This year the meeting week will take place in Bogot√°, Colombia, hosted by ICONTEC. The week will consist, as usual, of project meetings (to bring the standards in development a bit further towards publication), plenary meetings (in which important general and strategic decisions are taken), advisory groups meetings (to prepare these decisions through debate), and a number of side events, excursions, networking, partying (just a little – these are long days of work!).

We will be there and we will bring you there through the reports in this Blog. And maybe you find that you would like to become involved in this work as well … which would be great, indeed!

The official Website of the meetings.

On Friday, 15 August a Conference will take place which is open to everybody who is interested, and where Colombian and South American language industry members meet to discuss standards, how they benefit their work and how to bacome more active. If you are in the area, please join. Registration is required, though:  tc37meeting /at\ la.icontec.org.



Excerpt from the meeting Website:

Welcome to the official website of the Annual Meeting of ISO/TC 37 Terminology and other Language and Content Resources ICONTEC, the Colombian Institute of Technical Standardization and Certification, is the host of Annual Meeting of ISO/TC 37, and invites you to join the meeting to be held in Bogot√° from August 8 to 14th, 2009 The mission of TC 37 is to provide standards and guidelines to standardization experts, language professionals in all institutions and organizations creating and handling terminologies and other language and content resources (including ISO, other international standards developing organizations, national standards bodies, national government services, companies, non-governmental organizations, etc.) in order to enable them to prepare high-quality language resources and tools for a wide variety of applications in professional and scholarly information and communication, education, industry, trade, etc. In this web site you will find the whole information to the meeting and information on the hotels and other facilities that Bogot√° and Colombia offer to travelers.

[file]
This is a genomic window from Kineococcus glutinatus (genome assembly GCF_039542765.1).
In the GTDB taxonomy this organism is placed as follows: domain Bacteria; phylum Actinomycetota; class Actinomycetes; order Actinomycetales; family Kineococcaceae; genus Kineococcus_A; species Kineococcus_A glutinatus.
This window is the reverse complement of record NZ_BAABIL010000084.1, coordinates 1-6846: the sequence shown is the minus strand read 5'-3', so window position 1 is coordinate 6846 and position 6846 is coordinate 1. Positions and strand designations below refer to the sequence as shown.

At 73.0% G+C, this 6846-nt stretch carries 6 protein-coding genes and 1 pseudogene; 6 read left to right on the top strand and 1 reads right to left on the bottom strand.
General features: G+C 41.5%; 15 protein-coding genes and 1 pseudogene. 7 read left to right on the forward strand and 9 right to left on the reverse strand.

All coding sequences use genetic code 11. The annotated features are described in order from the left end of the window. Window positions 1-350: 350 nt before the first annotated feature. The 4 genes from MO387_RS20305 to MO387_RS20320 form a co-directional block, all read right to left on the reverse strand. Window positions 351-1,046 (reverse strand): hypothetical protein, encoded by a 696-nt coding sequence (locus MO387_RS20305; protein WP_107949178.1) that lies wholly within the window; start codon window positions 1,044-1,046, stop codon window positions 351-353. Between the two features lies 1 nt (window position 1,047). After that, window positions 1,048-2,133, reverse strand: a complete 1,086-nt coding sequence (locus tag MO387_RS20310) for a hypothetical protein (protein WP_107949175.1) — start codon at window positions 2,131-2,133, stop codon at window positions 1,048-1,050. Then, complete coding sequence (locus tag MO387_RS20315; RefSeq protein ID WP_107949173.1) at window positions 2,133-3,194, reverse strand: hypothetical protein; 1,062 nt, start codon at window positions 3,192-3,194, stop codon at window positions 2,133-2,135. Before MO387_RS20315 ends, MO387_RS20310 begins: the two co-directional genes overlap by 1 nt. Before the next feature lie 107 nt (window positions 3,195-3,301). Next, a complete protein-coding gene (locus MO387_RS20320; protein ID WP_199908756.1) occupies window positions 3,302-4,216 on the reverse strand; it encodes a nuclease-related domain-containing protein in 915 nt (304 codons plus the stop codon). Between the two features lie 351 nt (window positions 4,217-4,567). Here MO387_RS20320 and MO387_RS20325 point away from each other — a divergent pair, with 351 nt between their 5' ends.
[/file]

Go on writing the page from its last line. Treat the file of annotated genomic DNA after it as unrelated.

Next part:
What’s important and what is not for terminologists

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One¬†topic is haunting me¬†for quite a while now. There’s a lot of talk about quality assurance and certification. Is there¬†really a need¬†for it¬†for terminology managers and translators?

Whenever I ask people I obviously get mixed responses. Most agree and find all these issues very important. But usually these are the ones who are involved in standards and other working groups so I am not sure if they are really representative for all the terminologists out there. 

There are also those who say of themselves they have no clue about all this and don’t care.¬† That there are other issues they find much more important. Or that, while they personally find it important, do not believe it will be successful in their country or region.

What do you find most important when you have to argue or prove to your managers or clients that what you are doing is important, state-of-the-art and worth every cent they spend on you?

I belong to the first group. I believe that certification schemas and the emphasizing of well-handled terminology management as an asset for quality assurance will ultimately strengthen our position.

Yes, it costs without guaranteeing reward but isn’t that so for all innovations?

What’s your opinion about this? Are you an innovator or rather wait until others have taken the lead?